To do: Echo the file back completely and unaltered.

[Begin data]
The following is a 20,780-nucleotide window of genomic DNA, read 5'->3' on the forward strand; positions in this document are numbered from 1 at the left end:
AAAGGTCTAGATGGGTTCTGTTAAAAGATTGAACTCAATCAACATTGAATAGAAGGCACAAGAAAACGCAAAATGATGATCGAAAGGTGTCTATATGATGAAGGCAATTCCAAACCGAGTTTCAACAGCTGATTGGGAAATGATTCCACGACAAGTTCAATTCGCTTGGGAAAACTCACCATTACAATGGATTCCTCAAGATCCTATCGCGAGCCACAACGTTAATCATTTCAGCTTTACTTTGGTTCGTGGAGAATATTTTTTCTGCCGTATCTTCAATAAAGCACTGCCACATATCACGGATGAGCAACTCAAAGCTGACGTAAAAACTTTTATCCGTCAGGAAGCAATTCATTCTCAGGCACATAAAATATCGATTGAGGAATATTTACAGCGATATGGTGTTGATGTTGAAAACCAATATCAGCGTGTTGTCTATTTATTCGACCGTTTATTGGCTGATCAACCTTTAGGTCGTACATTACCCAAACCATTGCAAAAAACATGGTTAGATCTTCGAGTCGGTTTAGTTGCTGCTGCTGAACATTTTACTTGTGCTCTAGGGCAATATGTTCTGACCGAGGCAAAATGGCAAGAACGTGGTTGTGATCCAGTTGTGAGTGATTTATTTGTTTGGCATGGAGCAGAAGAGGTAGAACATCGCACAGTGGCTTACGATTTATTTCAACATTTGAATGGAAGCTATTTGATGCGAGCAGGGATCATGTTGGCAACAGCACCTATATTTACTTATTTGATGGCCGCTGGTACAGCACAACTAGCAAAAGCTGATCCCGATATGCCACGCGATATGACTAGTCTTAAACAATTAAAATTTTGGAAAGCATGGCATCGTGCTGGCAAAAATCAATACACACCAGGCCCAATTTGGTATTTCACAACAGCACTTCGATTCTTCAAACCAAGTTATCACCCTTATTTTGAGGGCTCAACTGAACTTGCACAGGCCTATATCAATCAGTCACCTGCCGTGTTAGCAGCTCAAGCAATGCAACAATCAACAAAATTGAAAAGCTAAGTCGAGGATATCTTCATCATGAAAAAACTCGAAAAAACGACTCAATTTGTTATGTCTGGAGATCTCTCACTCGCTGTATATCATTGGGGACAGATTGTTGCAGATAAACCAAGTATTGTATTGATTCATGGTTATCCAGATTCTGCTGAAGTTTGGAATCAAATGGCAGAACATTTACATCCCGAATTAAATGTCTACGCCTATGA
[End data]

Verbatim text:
The following is a 20,780-nucleotide window of genomic DNA, read 5'->3' on the forward strand; positions in this document are numbered from 1 at the left end:
AAAGGTCTAGATGGGTTCTGTTAAAAGATTGAACTCAATCAACATTGAATAGAAGGCACAAGAAAACGCAAAATGATGATCGAAAGGTGTCTATATGATGAAGGCAATTCCAAACCGAGTTTCAACAGCTGATTGGGAAATGATTCCACGACAAGTTCAATTCGCTTGGGAAAACTCACCATTACAATGGATTCCTCAAGATCCTATCGCGAGCCACAACGTTAATCATTTCAGCTTTACTTTGGTTCGTGGAGAATATTTTTTCTGCCGTATCTTCAATAAAGCACTGCCACATATCACGGATGAGCAACTCAAAGCTGACGTAAAAACTTTTATCCGTCAGGAAGCAATTCATTCTCAGGCACATAAAATATCGATTGAGGAATATTTACAGCGATATGGTGTTGATGTTGAAAACCAATATCAGCGTGTTGTCTATTTATTCGACCGTTTATTGGCTGATCAACCTTTAGGTCGTACATTACCCAAACCATTGCAAAAAACATGGTTAGATCTTCGAGTCGGTTTAGTTGCTGCTGCTGAACATTTTACTTGTGCTCTAGGGCAATATGTTCTGACCGAGGCAAAATGGCAAGAACGTGGTTGTGATCCAGTTGTGAGTGATTTATTTGTTTGGCATGGAGCAGAAGAGGTAGAACATCGCACAGTGGCTTACGATTTATTTCAACATTTGAATGGAAGCTATTTGATGCGAGCAGGGATCATGTTGGCAACAGCACCTATATTTACTTATTTGATGGCCGCTGGTACAGCACAACTAGCAAAAGCTGATCCCGATATGCCACGCGATATGACTAGTCTTAAACAATTAAAATTTTGGAAAGCATGGCATCGTGCTGGCAAAAATCAATACACACCAGGCCCAATTTGGTATTTCACAACAGCACTTCGATTCTTCAAACCAAGTTATCACCCTTATTTTGAGGGCTCAACTGAACTTGCACAGGCCTATATCAATCAGTCACCTGCCGTGTTAGCAGCTCAAGCAATGCAACAATCAACAAAATTGAAAAGCTAAGTCGAGGATATCTTCATCATGAAAAAACTCGAAAAAACGACTCAATTTGTTATGTCTGGAGATCTCTCACTCGCTGTATATCATTGGGGACAGATTGTTGCAGATAAACCAAGTATTGTATTGATTCATGGTTATCCAGATTCTGCTGAAGTTTGGAATCAAATGGCAGAACATTTACATCCCGAATTAAATGTCTACGCCTATGA